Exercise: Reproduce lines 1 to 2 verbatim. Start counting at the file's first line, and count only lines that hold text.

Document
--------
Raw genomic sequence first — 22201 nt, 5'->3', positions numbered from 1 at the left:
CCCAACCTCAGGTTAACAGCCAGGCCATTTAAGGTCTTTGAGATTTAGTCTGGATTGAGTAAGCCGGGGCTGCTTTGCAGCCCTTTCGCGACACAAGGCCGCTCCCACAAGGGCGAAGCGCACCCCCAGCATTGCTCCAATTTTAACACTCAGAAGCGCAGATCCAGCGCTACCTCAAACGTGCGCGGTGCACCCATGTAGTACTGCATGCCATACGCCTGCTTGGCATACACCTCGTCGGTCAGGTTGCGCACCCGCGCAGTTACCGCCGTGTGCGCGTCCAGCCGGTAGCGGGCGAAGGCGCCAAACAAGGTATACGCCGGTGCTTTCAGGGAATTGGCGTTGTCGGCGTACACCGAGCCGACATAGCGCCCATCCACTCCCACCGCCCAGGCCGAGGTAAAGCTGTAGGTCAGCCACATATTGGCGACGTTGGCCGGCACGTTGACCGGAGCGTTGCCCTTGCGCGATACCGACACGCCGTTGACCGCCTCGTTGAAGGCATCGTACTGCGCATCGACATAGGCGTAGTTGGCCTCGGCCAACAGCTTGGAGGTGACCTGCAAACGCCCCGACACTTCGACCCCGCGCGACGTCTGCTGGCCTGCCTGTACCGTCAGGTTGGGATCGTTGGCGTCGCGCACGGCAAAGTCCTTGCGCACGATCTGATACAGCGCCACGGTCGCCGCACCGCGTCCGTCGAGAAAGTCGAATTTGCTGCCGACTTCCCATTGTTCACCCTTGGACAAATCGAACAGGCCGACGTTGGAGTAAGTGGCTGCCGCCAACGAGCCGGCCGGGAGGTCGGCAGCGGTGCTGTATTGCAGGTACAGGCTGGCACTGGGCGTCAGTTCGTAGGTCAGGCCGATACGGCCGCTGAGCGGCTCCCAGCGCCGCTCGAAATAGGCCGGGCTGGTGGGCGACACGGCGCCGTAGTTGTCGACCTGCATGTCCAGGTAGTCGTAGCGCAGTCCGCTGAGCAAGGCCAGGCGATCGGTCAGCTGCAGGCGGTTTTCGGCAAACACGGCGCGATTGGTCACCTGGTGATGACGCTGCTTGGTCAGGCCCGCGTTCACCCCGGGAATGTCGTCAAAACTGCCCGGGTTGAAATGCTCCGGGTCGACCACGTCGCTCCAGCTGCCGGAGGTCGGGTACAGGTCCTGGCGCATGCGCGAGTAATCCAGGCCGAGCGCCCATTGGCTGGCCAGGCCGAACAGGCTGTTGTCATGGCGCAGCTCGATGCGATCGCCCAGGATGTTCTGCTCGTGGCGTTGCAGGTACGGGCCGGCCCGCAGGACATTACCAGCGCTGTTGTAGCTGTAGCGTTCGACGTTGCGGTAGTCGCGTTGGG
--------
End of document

Raw genomic sequence first — 22201 nt, 5'->3', positions numbered from 1 at the left:
CCCAACCTCAGGTTAACAGCCAGGCCATTTAAGGTCTTTGAGATTTAGTCTGGATTGAGTAAGCCGGGGCTGCTTTGCAGCCCTTTCGCGACACAAGGCCGCTCCCACAAGGGCGAAGCGCACCCCCAGCATTGCTCCAATTTTAACACTCAGAAGCGCAGATCCAGCGCTACCTCAAACGTGCGCGGTGCACCCATGTAGTACTGCATGCCATACGCCTGCTTGGCATACACCTCGTCGGTCAGGTTGCGCACCCGCGCAGTTACCGCCGTGTGCGCGTCCAGCCGGTAGCGGGCGAAGGCGCCAAACAAGGTATACGCCGGTGCTTTCAGGGAATTGGCGTTGTCGGCGTACACCGAGCCGACATAGCGCCCATCCACTCCCACCGCCCAGGCCGAGGTAAAGCTGTAGGTCAGCCACATATTGGCGACGTTGGCCGGCACGTTGACCGGAGCGTTGCCCTTGCGCGATACCGACACGCCGTTGACCGCCTCGTTGAAGGCATCGTACTGCGCATCGACATAGGCGTAGTTGGCCTCGGCCAACAGCTTGGAGGTGACCTGCAAACGCCCCGACACTTCGACCCCGCGCGACGTCTGCTGGCCTGCCTGTACCGTCAGGTTGGGATCGTTGGCGTCGCGCACGGCAAAGTCCTTGCGCACGATCTGATACAGCGCCACGGTCGCCGCACCGCGTCCGTCGAGAAAGTCGAATTTGCTGCCGACTTCCCATTGTTCACCCTTGGACAAATCGAACAGGCCGACGTTGGAGTAAGTGGCTGCCGCCAACGAGCCGGCCGGGAGGTCGGCAGCGGTGCTGTATTGCAGGTACAGGCTGGCACTGGGCGTCAGTTCGTAGGTCAGGCCGATACGGCCGCTGAGCGGCTCCCAGCGCCGCTCGAAATAGGCCGGGCTGGTGGGCGACACGGCGCCGTAGTTGTCGACCTGCATGTCCAGGTAGTCGTAGCGCAGTCCGCTGAGCAAGGCCAGGCGATCGGTCAGCTGCAGGCGGTTTTCGGCAAACACGGCGCGATTGGTCACCTGGTGATGACGCTGCTTGGTCAGGCCCGCGTTCACCCCGGGAATGTCGTCAAAACTGCCCGGGTTGAAATGCTCCGGGTCGACCACGTCGCTCCAGCTGCCGGAGGTCGGGTACAGGTCCTGGCGCATGCGCGAGTAATCCAGGCCGAGCGCCCATTGGCTGGCCAGGCCGAACAGGCTGTTGTCATGGCGCAGCTCGATGCGATCGCCCAGGATGTTCTGCTCGTGGCGTTGCAGGTACGGGCCGGCCCGCAGGACATTACCAGCGCTGTTGTAGCTGTAGCGTTCGACGTTGCGGTAGTCGCGTTGGG